The Navicella mosaic

The mosaic of Navicella in the atrium of the Old St. Peter's in Rome, now almost totally lost, is attributed to Giotto. It was commissioned by Cardinal Jacopo Stefaneschi, without a doubt the leading artistic patron in the papal court of the first half of the fourteenth century. Originally in Rome under Boniface VIII, then in Avignon after the move there of the papacy, he was responsible for some of the most important artistic undertakings of the day.

The giant mosaic was originally situated on the eastern porch of the old St. Peter's basilica and occupied the whole of the wall above the entrance arcade facing the courtyard. It measured approximately 13,5 x 9.5 m, and depicted on its uninterrupted surface St. Peter walking on the waters. Unfortunately, this extraordinary work has been destroyed in the course of its history. During the construction of the new St. Peter's in the 17th century it was moved several times to a different location, resulting in smaller and greater losses. First, the inscription disappeared, and only two fragments of the framework survived - an angel in the Vatican Grottos, restored almost beyond recognition, and another equally heavily restored angel in the church of St. Peter at Boville Ernica. Even greater losses among the figures followed - especially that of Peter - until the mosaic was finally installed inside the church in 1628 to protect it from the effects of the weather. Prior to this, Francesco Berretta was commissioned to make an exact copy in paint. But the mosaic did not stay for long even on the interior facade of St. Peter's. Another change of location, its ultimate loss and a Baroque reproduction mark the further fate of the work up till 1674.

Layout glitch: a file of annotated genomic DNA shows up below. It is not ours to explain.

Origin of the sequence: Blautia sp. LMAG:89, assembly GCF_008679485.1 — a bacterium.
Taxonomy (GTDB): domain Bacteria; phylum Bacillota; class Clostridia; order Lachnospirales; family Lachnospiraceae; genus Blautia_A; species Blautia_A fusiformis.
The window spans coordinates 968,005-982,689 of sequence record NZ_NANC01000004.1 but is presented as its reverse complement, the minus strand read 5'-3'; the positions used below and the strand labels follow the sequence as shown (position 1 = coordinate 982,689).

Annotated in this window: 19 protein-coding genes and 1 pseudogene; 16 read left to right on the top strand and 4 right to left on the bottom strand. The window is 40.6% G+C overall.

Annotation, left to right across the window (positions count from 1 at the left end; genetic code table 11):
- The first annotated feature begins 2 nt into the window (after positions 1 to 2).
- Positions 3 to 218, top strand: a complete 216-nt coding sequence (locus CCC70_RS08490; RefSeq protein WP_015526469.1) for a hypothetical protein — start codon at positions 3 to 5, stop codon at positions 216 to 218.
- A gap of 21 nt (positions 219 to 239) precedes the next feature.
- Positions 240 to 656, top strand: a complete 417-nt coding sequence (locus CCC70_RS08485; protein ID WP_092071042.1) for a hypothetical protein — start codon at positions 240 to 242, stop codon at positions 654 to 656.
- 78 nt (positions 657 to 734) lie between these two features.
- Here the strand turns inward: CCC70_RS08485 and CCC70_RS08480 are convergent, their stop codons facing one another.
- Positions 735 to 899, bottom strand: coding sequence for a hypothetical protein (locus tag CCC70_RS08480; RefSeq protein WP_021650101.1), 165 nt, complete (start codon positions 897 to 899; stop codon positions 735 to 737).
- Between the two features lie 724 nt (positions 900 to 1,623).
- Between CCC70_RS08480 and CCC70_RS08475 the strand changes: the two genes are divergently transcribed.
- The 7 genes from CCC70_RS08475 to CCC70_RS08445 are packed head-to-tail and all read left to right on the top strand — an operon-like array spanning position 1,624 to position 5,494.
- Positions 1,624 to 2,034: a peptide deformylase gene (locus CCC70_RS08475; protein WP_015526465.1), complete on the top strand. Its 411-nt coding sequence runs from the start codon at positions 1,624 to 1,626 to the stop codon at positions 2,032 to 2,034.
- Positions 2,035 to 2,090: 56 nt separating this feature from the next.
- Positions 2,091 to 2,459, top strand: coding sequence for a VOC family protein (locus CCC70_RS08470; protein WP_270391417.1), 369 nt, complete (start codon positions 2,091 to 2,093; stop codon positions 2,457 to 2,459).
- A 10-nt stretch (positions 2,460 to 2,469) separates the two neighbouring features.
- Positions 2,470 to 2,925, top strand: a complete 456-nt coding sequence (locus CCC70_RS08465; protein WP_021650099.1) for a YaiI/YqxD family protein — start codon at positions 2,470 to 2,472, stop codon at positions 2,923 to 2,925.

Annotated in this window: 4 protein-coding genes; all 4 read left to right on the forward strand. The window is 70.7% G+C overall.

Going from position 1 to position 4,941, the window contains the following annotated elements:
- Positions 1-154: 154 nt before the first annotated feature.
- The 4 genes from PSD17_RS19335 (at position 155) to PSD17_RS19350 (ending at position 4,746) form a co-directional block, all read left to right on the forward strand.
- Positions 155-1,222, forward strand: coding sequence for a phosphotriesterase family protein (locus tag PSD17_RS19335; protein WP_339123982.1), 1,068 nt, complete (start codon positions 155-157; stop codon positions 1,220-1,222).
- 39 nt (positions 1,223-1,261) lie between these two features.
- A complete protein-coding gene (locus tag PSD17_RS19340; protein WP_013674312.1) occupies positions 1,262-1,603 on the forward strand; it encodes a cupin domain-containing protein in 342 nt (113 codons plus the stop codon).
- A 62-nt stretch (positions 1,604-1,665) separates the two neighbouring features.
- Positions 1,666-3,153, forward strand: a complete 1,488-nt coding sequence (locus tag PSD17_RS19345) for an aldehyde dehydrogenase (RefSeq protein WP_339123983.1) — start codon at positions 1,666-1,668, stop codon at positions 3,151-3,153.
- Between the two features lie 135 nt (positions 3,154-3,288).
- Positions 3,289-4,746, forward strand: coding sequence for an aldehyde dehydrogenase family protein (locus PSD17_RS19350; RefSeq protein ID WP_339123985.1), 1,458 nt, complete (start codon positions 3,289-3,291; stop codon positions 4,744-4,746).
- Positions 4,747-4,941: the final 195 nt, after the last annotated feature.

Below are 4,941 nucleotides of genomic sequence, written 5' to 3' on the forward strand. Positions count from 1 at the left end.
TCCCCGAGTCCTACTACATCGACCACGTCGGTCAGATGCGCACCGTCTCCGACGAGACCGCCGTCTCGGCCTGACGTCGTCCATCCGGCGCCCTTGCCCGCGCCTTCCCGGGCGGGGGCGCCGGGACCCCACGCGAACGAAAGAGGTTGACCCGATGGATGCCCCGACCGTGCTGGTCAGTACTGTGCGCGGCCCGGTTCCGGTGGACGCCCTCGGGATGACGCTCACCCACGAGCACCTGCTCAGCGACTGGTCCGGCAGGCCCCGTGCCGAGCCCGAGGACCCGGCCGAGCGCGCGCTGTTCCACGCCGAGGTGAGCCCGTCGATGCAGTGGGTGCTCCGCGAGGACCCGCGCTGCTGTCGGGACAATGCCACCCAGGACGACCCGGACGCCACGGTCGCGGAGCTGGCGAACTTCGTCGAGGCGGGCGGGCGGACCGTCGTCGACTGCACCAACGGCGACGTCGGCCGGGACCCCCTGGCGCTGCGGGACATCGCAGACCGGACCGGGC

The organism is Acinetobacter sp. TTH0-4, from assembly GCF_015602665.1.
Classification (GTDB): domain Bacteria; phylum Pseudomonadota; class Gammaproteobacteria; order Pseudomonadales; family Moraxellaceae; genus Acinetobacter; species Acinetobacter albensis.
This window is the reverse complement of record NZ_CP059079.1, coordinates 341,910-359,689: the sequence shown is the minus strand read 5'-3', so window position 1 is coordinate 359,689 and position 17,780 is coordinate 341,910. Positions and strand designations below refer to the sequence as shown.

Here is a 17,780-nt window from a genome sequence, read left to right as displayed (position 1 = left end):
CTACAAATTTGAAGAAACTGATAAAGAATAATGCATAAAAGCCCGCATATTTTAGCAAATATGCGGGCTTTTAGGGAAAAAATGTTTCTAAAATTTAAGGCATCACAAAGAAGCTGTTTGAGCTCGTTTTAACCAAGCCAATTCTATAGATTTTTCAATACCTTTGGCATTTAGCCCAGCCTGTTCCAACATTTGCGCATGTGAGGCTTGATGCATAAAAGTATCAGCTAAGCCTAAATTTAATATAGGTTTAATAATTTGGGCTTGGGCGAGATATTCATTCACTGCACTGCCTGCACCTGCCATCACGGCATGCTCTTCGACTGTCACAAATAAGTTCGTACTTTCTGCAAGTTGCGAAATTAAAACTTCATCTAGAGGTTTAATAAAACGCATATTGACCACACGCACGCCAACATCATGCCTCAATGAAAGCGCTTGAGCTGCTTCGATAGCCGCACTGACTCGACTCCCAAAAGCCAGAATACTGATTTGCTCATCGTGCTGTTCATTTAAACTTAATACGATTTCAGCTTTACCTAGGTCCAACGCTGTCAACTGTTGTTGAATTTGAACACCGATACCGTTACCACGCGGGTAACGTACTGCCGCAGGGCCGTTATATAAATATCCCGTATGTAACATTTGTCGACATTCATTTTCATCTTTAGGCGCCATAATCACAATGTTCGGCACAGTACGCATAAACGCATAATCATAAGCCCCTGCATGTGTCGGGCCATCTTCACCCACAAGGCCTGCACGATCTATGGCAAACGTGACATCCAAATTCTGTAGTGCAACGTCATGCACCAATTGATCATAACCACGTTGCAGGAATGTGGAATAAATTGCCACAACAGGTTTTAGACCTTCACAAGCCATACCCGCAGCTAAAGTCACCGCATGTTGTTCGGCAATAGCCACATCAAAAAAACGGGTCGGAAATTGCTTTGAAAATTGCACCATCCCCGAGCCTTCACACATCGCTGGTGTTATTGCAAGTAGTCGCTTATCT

Today it is the Baroque version of the Navicella that we see in the entrance area of St. Peter's. The mosaic was already called the Navicella, or "little ship" when a copy appeared in the church of St. Peter in Strasbourg in 1320, or when it was drawn by Parri Spinelli about 80 years later. From the 14th century on, many pilgrim guides mentioned it by this name. People were impressed by the large boat, which dominated the scene, and whose sail, filled by the storm, loomed over the horizon. Such a natural representation of a seascape and of a ship in trouble was known only from ancient works of art, if at all. Together with the mosaic's brightness, the effect must have been overwhelming - enthusiastic reports of the Navicella by worshippers testify that this was so.

Suggested listening (streaming mp3, 2 minutes):
Gregorian sequence

Preview Picture Data File Info Comment
Oil on canvas, 740 x 990 cm
Fabbrica di San Pietro, Rome

True Color
150 Kb

Pen on paper, 274 x 388 mm
Metropolitan Museum of Art, New York

156 Kb

Navicella (mosaic fragment)
Mosaic, diameter 66 cm
San Pietro Ispano, Boville Ernica

True Color
210 Kb

Navicella (mosaic fragment)
Vatican Grotto, Rome

True Color
205 Kb

Summary of paintings by Giotto
Frescoes in San Francesco, Assisi
Upper Church: Legend of St Francis | New Testament scenes | Lower Church
Frescoes in Arena Chapel, Padua
Life of Joachim | Life of Virgin | Life of Christ | Angels | Heads
Last Judgment | Heads
Vault frescoes | Virtues and Vices | Decorative elements
Frescoes in Santa Croce, Florence
Frescoes in Peruzzi Chapel | Frescoes in Bardi Chapel
Panel paintings
Crucifix | Maestŕ and others | Polyptych panels | Stefaneschi Altarpiece | Baroncelli Polyptych
Miscellaneous works
Navicella mosaic | Campanile of the Florence Cathedral